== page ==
CISA Warns Of Heightened Hacking Threat Using Legit Remote Desktop Tools

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Yesterday, the Cybersecurity and Infrastructure Security Agency (CISA), the National Security Agency (NSA), and the Multi-State Information Sharing and Analysis Center (MS-ISAC) published a joint cybersecurity advisory warning network defenders about phishing attacks that leverage remote monitoring and management (RMM) software. This advisory comes after CISA discovered malicious RMM activity on two federal civilian executive branch (FCEB) networks and identified this activity as part of a larger refund scam campaign.

RMM software, similar to remote desktop software, provides users with a set of tools to remotely access and manage computer systems. Unfortunately, as we reported recently, threat actors have taken to using this legitimate software in place of malware to access victims’ devices. Since RMM software is also used by those providing authentic IT support, it can be difficult for users to distinguish between legitimate and malicious uses of this software, particularly when threat actors pose as IT support technicians.

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Geek Squad phishing email sent to FCEB staff (click to enlarge) (source: CISA)

Starting in June 2022, FCEB staff began receiving phishing emails listing fake, unexpected invoices. Some of these emails prompted recipients to directly visit fraudulent support websites, while others directed recipients to call customer care phone numbers. Calls to these numbers were answered by phony customer support agents who pointed callers to the same fraudulent support websites as the ones linked in other phishing emails.

These websites served RMM software executables to visitors under the pretense that customer support agents would use the software to help resolve problems with the invoice refund process. Since portable executables skip the installation process and directly launch programs, the RMM software distributed by the threat actors could bypass security controls blocking the installation of unapproved programs. The RMM software, whether AnyDesk or ScreenConnect, was configured to automatically connect to the threat actor’s RMM servers, giving the threat actors access to victims’ computers shortly after launching.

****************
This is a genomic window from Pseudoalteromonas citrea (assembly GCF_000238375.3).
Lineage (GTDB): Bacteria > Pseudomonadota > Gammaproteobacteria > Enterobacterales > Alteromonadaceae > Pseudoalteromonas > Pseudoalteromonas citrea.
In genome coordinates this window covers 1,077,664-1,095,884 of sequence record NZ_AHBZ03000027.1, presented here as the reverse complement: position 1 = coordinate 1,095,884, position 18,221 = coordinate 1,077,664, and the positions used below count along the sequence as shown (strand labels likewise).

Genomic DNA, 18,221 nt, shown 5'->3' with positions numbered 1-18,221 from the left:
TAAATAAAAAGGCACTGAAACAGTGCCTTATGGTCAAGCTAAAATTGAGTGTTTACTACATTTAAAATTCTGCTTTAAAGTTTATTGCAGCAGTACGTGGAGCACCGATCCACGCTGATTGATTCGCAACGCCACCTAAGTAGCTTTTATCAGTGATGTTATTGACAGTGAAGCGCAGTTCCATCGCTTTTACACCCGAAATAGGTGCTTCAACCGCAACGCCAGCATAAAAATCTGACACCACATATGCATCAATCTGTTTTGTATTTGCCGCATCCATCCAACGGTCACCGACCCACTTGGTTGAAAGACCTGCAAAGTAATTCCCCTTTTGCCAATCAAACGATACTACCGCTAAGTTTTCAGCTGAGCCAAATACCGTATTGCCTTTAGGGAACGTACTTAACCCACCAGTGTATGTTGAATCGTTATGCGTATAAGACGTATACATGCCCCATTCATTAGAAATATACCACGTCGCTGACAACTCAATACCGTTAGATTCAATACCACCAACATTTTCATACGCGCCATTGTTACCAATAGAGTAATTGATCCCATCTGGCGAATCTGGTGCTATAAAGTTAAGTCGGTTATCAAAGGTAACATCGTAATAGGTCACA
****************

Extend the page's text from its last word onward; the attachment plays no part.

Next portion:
Once the RMM software was running, the threat actors continued to pose as customer support agents, requesting that victims log into their bank accounts in their web browsers to check for money refunded from the fake invoices. The threat actors then leveraged their access to victims’ systems to modify bank interfaces to display refunds in excess of the expected amount. Lastly, the phony customer support agents explained these over-value refunds as mistakes and guided victims through the process of “returning” the excess money.

The cybersecurity advisory warns that, while this particular phishing campaign seems financially motivated, any persistent unauthorized access established by the threat actors could later be leveraged for more nefarious ends. Recommended mitigation measures include auditing remote access tools on relevant networks and reviewing logs to check for any unauthorized activity. The advisory lists indicators of compromise (IOCs), which organizations can use to check for activity associated with the particular phishing campaign highlighted in the notice.